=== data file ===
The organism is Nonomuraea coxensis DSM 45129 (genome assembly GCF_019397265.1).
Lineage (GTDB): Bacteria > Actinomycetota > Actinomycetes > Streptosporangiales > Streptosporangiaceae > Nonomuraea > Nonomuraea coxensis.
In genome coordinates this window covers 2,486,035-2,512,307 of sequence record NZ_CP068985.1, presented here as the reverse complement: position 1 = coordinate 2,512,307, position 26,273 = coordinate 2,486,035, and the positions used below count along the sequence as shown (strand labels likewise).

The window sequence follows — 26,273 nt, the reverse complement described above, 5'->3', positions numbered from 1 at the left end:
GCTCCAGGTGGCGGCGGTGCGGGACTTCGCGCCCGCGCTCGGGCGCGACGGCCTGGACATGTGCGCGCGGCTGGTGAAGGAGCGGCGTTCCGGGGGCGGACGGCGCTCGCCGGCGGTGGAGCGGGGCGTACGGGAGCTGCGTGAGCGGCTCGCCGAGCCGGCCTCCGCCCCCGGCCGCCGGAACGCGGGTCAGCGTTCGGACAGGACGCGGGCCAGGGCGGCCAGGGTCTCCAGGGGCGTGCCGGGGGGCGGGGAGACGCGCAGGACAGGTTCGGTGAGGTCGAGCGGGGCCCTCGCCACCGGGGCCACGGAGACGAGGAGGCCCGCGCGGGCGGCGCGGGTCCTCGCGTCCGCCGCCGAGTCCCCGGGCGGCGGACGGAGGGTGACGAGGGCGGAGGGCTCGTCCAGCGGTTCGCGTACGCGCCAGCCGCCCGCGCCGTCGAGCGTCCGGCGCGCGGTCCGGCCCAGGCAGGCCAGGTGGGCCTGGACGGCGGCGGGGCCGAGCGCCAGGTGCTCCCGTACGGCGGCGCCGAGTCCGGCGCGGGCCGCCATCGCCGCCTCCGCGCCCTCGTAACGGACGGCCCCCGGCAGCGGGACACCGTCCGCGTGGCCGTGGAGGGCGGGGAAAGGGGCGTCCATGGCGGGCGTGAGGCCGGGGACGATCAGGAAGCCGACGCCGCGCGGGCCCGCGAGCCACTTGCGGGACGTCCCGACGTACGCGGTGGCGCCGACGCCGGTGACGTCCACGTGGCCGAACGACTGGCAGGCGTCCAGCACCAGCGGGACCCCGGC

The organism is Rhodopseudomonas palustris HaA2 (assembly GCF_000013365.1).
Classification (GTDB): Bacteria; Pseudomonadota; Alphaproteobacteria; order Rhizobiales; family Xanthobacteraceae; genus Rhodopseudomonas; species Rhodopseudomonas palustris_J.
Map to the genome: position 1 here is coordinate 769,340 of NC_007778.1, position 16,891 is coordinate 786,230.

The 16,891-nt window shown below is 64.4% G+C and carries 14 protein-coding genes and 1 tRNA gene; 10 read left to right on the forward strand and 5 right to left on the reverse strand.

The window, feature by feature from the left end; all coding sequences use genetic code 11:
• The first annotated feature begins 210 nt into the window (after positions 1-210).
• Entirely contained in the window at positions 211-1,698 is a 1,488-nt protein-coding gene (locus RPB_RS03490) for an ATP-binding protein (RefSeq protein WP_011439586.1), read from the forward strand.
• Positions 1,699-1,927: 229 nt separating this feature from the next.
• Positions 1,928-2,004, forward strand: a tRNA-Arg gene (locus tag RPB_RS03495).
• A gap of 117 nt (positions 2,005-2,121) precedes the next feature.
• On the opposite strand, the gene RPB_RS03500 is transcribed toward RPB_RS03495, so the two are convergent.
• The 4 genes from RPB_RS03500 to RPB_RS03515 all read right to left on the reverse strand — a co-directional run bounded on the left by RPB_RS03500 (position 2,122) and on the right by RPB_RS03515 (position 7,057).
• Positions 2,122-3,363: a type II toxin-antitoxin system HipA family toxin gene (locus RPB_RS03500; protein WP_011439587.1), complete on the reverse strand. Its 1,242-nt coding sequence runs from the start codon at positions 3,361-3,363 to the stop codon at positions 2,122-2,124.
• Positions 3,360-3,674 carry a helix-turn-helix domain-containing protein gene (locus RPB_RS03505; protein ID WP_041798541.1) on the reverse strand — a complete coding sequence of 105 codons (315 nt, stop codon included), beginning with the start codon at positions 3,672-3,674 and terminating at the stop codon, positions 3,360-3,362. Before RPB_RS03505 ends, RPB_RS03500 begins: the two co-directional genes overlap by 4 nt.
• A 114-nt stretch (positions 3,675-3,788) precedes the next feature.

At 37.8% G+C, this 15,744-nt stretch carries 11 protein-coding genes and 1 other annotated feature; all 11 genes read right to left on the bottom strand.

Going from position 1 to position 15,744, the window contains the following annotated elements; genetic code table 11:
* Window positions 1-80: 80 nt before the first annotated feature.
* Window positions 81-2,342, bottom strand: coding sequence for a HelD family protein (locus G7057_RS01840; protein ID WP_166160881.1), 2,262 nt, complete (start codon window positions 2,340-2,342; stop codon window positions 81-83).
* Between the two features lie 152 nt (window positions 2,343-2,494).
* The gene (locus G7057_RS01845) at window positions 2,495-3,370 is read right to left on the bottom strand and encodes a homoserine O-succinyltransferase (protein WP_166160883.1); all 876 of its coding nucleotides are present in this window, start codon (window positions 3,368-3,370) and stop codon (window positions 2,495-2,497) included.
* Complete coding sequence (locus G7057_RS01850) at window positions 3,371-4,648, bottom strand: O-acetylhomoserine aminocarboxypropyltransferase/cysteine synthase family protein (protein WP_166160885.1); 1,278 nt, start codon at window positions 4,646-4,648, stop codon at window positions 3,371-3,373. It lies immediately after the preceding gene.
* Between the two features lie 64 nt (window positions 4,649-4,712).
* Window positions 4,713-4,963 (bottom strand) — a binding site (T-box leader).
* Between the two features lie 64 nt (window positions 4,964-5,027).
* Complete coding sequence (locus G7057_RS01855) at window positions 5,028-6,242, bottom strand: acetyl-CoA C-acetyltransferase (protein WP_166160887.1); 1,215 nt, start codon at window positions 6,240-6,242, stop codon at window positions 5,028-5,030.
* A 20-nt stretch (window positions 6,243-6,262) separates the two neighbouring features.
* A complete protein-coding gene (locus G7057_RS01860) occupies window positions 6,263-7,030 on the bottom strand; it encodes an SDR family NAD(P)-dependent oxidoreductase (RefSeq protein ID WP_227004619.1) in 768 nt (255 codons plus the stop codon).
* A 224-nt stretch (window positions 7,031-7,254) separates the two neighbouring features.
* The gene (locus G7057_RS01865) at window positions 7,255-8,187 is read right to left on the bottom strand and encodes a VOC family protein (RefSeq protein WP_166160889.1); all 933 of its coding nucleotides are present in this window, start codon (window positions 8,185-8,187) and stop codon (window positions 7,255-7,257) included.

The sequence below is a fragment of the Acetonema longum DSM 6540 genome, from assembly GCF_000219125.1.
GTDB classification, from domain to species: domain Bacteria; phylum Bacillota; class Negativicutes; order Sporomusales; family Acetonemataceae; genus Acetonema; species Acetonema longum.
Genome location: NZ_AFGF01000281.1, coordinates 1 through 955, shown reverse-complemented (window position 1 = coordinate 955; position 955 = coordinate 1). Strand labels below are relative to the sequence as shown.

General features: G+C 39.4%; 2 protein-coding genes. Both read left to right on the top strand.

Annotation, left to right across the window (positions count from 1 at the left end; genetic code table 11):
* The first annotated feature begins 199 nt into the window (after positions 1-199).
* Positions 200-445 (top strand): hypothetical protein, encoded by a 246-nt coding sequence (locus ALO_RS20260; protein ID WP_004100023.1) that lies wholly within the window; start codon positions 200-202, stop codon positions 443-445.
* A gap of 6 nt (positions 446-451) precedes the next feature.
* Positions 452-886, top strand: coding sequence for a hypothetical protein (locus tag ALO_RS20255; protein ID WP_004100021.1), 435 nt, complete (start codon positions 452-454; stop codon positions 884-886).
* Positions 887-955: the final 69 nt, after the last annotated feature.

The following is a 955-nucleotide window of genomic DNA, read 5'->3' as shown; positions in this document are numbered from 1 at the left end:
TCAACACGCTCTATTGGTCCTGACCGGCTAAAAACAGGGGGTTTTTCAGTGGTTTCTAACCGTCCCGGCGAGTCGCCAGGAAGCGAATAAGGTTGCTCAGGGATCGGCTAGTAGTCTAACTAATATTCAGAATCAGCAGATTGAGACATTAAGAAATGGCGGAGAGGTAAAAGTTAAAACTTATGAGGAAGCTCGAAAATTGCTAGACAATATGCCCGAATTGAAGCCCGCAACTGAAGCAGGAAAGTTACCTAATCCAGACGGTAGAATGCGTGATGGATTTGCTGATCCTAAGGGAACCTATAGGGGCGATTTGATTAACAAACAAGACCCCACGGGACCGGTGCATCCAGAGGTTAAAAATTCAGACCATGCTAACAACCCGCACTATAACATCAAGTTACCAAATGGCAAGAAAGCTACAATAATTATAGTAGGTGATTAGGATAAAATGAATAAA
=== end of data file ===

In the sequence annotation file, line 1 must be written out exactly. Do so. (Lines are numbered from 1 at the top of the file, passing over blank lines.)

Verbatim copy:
The organism is Nonomuraea coxensis DSM 45129 (genome assembly GCF_019397265.1).